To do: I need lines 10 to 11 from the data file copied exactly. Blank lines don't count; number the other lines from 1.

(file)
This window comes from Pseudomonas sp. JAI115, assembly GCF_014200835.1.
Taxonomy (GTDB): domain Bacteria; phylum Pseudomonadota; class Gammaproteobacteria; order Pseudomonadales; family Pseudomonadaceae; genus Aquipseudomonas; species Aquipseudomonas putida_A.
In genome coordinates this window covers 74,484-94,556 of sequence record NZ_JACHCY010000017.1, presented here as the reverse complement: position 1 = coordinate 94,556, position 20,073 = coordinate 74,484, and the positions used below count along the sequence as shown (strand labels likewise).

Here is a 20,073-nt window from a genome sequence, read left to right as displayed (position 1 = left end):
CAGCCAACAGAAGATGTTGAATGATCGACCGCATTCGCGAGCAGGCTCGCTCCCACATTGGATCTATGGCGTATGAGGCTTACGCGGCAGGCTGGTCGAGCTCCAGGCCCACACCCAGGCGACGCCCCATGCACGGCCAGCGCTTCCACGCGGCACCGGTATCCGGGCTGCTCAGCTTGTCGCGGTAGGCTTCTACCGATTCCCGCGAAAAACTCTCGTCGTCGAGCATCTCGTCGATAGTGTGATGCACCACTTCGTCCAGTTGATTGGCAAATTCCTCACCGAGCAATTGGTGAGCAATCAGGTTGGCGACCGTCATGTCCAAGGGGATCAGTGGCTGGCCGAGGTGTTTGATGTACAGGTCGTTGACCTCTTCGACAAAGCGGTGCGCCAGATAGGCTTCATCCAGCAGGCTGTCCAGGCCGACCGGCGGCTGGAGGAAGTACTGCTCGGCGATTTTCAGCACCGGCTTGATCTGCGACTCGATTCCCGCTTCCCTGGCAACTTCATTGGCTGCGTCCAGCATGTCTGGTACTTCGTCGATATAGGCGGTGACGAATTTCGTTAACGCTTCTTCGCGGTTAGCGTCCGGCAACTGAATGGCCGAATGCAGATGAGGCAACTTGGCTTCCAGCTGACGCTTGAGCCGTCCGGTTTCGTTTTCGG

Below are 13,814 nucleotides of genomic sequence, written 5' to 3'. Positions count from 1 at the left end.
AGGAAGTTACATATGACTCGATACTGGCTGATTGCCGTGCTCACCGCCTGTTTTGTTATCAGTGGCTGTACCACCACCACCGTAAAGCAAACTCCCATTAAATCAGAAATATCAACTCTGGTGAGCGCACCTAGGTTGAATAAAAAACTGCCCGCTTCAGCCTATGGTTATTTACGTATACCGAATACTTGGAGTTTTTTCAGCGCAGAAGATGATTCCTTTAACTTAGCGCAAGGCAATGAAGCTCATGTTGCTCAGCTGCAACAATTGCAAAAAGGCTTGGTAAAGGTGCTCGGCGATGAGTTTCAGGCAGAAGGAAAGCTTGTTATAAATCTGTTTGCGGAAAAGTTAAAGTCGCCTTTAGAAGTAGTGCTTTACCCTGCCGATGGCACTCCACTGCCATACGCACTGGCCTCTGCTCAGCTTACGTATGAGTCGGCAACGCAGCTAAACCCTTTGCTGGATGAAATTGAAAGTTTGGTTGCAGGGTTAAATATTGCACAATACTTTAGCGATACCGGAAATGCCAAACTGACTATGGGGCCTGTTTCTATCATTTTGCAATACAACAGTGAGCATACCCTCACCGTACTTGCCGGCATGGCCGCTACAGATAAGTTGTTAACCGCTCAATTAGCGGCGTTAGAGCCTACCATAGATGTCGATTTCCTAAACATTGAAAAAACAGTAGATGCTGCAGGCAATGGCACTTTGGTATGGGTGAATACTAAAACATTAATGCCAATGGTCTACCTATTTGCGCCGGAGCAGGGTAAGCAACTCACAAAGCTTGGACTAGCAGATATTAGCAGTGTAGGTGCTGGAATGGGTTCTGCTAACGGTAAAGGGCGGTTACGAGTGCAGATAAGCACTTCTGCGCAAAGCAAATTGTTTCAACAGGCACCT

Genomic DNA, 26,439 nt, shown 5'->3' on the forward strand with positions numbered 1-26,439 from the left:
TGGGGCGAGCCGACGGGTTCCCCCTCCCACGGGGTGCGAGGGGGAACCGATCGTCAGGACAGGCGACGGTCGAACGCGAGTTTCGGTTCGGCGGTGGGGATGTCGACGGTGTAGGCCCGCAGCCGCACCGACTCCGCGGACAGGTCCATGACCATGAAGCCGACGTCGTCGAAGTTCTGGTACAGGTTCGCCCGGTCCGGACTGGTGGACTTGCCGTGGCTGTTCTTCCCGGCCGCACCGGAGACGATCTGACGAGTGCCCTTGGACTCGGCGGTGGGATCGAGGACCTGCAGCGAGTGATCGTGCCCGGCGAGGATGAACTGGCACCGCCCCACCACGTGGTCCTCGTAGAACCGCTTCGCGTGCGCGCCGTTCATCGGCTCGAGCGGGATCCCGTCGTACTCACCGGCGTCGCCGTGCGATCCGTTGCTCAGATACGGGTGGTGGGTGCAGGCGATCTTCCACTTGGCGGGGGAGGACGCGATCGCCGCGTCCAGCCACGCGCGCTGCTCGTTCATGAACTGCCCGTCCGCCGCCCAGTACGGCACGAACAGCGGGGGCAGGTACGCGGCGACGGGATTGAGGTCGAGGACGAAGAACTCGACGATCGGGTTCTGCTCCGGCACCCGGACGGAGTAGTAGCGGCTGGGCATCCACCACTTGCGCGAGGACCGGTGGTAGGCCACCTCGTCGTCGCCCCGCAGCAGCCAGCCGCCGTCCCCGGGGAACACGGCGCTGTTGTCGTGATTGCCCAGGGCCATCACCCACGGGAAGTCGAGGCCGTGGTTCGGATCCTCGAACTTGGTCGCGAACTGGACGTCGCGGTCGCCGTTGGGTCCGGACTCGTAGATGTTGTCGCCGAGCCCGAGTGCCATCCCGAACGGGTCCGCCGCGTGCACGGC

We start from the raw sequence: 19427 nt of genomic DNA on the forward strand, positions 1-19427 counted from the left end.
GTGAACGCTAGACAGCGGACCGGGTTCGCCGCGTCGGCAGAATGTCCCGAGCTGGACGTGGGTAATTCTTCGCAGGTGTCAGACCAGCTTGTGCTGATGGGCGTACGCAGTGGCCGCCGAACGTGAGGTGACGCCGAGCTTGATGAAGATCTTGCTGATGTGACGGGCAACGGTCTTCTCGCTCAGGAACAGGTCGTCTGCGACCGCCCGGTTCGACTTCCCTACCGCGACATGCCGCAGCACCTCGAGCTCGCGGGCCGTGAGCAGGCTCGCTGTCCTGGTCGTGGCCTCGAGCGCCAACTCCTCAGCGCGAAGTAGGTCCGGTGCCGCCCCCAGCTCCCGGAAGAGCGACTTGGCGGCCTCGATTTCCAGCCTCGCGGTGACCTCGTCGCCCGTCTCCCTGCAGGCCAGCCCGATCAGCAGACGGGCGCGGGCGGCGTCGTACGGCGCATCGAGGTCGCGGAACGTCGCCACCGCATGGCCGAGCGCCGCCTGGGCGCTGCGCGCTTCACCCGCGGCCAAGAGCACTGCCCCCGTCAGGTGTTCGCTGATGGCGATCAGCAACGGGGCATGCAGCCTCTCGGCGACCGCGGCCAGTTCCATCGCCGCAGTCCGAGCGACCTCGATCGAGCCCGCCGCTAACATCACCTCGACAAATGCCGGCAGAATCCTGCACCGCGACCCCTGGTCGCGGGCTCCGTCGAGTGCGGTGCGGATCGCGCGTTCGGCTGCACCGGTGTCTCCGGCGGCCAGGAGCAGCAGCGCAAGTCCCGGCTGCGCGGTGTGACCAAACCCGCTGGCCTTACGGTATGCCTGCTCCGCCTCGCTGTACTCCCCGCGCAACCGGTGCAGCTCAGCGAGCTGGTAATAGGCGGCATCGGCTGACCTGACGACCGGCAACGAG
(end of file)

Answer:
We start from the raw sequence: 19427 nt of genomic DNA on the forward strand, positions 1-19427 counted from the left end.
GTGAACGCTAGACAGCGGACCGGGTTCGCCGCGTCGGCAGAATGTCCCGAGCTGGACGTGGGTAATTCTTCGCAGGTGTCAGACCAGCTTGTGCTGATGGGCGTACGCAGTGGCCGCCGAACGTGAGGTGACGCCGAGCTTGATGAAGATCTTGCTGATGTGACGGGCAACGGTCTTCTCGCTCAGGAACAGGTCGTCTGCGACCGCCCGGTTCGACTTCCCTACCGCGACATGCCGCAGCACCTCGAGCTCGCGGGCCGTGAGCAGGCTCGCTGTCCTGGTCGTGGCCTCGAGCGCCAACTCCTCAGCGCGAAGTAGGTCCGGTGCCGCCCCCAGCTCCCGGAAGAGCGACTTGGCGGCCTCGATTTCCAGCCTCGCGGTGACCTCGTCGCCCGTCTCCCTGCAGGCCAGCCCGATCAGCAGACGGGCGCGGGCGGCGTCGTACGGCGCATCGAGGTCGCGGAACGTCGCCACCGCATGGCCGAGCGCCGCCTGGGCGCTGCGCGCTTCACCCGCGGCCAAGAGCACTGCCCCCGTCAGGTGTTCGCTGATGGCGATCAGCAACGGGGCATGCAGCCTCTCGGCGACCGCGGCCAGTTCCATCGCCGCAGTCCGAGCGACCTCGATCGAGCCCGCCGCTAACATCACCTCGACAAATGCCGGCAGAATCCTGCACCGCGACCCCTGGTCGCGGGCTCCGTCGAGTGCGGTGCGGATCGCGCGTTCGGCTGCACCGGTGTCTCCGGCGGCCAGGAGCAGCAGCGCAAGTCCCGGCTGCGCGGTGTGACCAAACCCGCTGGCCTTACGGTATGCCTGCTCCGCCTCGCTGTACTCCCCGCGCAACCGGTGCAGCTCAGCGAGCTGGTAATAGGCGGCATCGGCTGACCTGACGACCGGCAACGAG